A period of leave when he visits his hometown is disastrous for Baumer because he realizes that he can not communicate with the people on the home front. His military experiences and the home front settlers’ limited, or nonexistent, understanding of the war do not allow for a discussion. When he arrives home and greetings are exchanged, he realizes immediately that he has nothing to say to his mother. “ We say very little and I am thankful that she asks nothing” (Ch. 7 P.141).
However, this experience is not caused from something attributed to his time on the battlefield. Krebs struggles to stay true to himself and maintain his integrity, while trying to fit in again amongst the townspeople, as well as foster any type of romantic relationship. I believe war changed Krebs by showing him a new world beyond his small mid-western home town. Upon his return home, Krebs finds that the townspeople are not interested in hearing his stories about the war, but instead, “Krebs found that to be listened to at all he had to lie” (1). For Krebs, lying led him to start rejecting his experience in war as being meaningful.
(159) But ultimately he will decide that he should have never gone on leave because it is just too hard to be around his family and see how different he has become. Bäumer finds that it is easier to remain out on the war front than return to his family. Before Bäumer gets leave to return to his family, he often discusses how the war has changed him and his comrades. However, he does not understand to the great extent in which he has changed until he returns to his old life. Seeing his family, his old home, his bedroom, his piano, and dressing in his old clothes is a direct confrontation with the distance the war has created between his old self and his new self.
They have no experiences as adults that do not involve a day-to-day fight for survival and sanity. Paul has a “feeling if foreignness” and “cannot find [his] way back” (172). After entering the war in young adulthood, the soldiers lost their innocence. Paul’s generation is called the Lost Generation because they have lost their childhood while in the war. When Paul visits home on leave he realizes that he will never be the same person who enlisted in the army.
Tim believes that he is “above” the war but the pressure from his community forces him to be shipped off to war. Hesitant to go, Tim knows he must go so that he does not look like a coward in front of his family and friends. He does not believe that men go to war due to there overwhelming urge to fight for their country or to show off their bravery but to show that they are courageous instead of cowardly. Although soldier’s are glorified as brave and strong, they still fear embarrassment and shame. When Tim lost his first crush due to a fighting battle with cancer, he never recovered from the affects death had on him.
This rejection of society is fueled by the realization that the pre-enlistment society simply can not understand the reality of the Great War. Baumer then realizes that the only ones that can understand him are his comrades in the trenches. They become his new society and war his way of life. Remarque shows Baumer’s disaffiliation from traditional society by showing his views on the language used by both the pr... ... middle of paper ... ...extbook in a boring class. Baumer never finds this peacefulness; rather he finds the urge to get back to the war and his comrades that were still there.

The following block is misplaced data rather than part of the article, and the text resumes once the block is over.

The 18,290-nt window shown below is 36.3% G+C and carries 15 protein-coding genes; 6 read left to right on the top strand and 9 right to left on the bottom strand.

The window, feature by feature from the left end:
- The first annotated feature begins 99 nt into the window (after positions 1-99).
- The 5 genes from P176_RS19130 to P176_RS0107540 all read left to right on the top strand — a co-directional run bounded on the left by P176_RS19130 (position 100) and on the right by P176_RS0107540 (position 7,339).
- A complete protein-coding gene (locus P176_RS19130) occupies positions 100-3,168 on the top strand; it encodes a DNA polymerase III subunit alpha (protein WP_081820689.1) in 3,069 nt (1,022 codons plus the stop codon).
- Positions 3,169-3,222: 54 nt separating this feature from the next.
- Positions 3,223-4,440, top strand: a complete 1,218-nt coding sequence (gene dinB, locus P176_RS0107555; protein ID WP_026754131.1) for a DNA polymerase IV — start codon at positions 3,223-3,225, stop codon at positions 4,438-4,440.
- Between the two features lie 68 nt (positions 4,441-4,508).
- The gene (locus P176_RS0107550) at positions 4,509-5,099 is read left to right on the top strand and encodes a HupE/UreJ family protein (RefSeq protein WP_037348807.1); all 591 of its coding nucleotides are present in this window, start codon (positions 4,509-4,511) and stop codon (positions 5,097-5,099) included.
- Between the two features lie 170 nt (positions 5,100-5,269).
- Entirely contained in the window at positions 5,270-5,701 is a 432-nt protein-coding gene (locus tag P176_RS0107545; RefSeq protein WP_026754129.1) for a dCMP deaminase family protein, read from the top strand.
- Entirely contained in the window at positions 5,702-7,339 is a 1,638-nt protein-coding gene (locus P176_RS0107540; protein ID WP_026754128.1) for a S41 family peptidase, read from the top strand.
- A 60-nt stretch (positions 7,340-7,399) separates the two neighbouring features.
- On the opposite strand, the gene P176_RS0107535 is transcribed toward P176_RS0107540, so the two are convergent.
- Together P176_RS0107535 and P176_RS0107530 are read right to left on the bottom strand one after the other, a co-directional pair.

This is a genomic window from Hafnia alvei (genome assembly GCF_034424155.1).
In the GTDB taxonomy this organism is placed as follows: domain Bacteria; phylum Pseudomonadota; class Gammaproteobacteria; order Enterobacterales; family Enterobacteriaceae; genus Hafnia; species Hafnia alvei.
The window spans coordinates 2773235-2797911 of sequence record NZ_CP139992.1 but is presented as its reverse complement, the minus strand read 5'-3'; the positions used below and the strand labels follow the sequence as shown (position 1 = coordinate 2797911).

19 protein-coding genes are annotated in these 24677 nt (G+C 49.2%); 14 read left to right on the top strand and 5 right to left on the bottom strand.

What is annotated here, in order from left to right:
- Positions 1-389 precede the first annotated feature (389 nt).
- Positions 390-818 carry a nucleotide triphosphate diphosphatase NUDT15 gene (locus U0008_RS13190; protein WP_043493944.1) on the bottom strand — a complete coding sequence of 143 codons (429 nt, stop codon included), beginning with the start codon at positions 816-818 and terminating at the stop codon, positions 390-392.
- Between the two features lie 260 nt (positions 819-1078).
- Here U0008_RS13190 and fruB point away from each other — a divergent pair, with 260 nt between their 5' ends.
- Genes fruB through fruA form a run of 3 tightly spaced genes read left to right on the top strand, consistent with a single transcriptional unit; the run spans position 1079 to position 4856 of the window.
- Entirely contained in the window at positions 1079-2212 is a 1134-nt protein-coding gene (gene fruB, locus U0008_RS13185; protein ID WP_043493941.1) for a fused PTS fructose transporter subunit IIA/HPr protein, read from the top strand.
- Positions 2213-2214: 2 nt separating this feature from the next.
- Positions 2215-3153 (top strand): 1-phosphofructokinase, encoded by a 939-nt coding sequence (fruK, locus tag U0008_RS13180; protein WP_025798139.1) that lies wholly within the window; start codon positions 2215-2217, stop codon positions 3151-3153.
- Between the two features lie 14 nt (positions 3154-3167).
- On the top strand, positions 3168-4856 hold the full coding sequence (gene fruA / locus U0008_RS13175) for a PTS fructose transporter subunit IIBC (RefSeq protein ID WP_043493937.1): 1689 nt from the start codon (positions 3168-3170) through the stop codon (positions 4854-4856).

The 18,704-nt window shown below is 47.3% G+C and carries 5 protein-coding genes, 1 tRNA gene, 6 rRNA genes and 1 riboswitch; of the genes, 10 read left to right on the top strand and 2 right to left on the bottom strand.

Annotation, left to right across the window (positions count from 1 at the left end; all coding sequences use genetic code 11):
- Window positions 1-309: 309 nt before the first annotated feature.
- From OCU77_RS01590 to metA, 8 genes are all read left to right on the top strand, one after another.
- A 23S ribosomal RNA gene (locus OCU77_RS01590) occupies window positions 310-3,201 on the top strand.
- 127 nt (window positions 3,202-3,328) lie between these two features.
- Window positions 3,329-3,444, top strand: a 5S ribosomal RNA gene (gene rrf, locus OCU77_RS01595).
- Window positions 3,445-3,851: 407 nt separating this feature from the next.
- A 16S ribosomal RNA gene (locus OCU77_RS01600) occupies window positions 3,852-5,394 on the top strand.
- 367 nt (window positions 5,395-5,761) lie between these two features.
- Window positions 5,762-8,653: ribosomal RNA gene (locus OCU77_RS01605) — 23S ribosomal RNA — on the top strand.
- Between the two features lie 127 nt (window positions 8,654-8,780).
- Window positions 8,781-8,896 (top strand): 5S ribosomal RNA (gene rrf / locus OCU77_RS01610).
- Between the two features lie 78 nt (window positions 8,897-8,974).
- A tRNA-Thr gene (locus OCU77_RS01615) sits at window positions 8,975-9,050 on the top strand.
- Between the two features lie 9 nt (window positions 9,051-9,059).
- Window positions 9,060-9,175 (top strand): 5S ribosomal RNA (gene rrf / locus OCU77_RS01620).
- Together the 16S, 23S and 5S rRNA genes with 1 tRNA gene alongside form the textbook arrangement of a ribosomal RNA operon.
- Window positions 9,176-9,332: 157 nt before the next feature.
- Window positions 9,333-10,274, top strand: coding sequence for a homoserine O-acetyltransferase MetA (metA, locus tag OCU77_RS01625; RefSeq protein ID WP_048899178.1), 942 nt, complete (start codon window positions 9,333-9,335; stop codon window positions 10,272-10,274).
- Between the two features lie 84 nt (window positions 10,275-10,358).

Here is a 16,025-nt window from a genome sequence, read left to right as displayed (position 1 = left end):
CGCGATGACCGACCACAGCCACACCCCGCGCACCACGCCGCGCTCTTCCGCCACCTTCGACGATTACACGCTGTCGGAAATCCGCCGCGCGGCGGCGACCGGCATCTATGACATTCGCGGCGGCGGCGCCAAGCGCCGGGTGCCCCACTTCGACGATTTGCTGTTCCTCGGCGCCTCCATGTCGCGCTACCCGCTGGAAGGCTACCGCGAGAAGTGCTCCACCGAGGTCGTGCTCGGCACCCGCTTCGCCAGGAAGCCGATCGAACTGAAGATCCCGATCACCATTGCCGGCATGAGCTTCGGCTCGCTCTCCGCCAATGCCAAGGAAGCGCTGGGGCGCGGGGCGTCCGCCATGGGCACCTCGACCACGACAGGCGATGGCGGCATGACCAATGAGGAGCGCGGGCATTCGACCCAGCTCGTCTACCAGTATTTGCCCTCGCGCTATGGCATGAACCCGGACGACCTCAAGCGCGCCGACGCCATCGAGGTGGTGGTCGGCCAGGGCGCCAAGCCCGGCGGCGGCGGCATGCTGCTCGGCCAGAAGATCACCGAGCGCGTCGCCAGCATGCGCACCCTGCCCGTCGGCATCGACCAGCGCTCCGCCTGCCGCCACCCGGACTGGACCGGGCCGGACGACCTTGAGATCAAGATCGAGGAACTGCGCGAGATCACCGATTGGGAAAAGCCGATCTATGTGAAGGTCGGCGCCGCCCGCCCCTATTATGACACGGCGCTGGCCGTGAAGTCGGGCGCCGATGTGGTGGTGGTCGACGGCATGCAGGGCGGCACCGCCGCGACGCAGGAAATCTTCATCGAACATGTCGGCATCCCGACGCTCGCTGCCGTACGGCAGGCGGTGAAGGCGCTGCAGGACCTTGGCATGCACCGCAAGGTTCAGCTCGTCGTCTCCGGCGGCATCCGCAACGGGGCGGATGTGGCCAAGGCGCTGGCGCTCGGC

Owen is asking is loving god futile. During Owens time in the war the soldiers would ask god for help however when god did not help them the soldiers felt that putting trust in god would be futile. The soldier in futility has lost all hope in god. The soldier feels that because god is not bringing his dead comrade back to life it would be futile to have hope in god as god does not fulfill his wish. Furthermore in futility the idea that the ‘sun’ could bring a dead man back to li... ... middle of paper ... ...eir families to become separated from them thus making them futile.
Troy do not want his son Cory’s life to be like him, but yet he raised him to be an independent man like his was. Troy denys Cory’s chance to a football tryout because he believes that his son will experience his disappointment in the industry. Troy said to Rose, “I don’t want him to be like me!” (1046). One of the differences that complicate their relationship is that they have grown up in completely different time ... ... middle of paper ... ...ding to Rose, his wife she believe that family should respect regardless of how big of a mistake they make, when Troy cheat on Rose for example. She was upset but she doesn't want to leave him because she have a child to take care of.
“My father would never hit my mother” (Walters 212). This also symbolizes that his father is not behaving normally and that he is a different person because of PTSD. War has had an impact on the love in his relationship and has lead to a damaged relationship with his life partner. Another party being affected is the children of soldiers. Billy Pilgrim’s daughter name Barbara “thought that her father was senile…because of damage to his brain”(Vonnegut 28).
An example of his embarrassment about his background is shown when he is alleged to have destroyed evidence of his past when working on his autobiography about him. He was reluctant for his upper class acquaintances to know about his poor past. Another example is the fact that he did not invite his family to his wedding. He was embarrassed about them and did not consider them good enough to mix with his new family. This is reflected in 'The Son's Veto when Mr Twycott ensured that the wedding was held in secret because it would destroy Mr Twycott's reputation.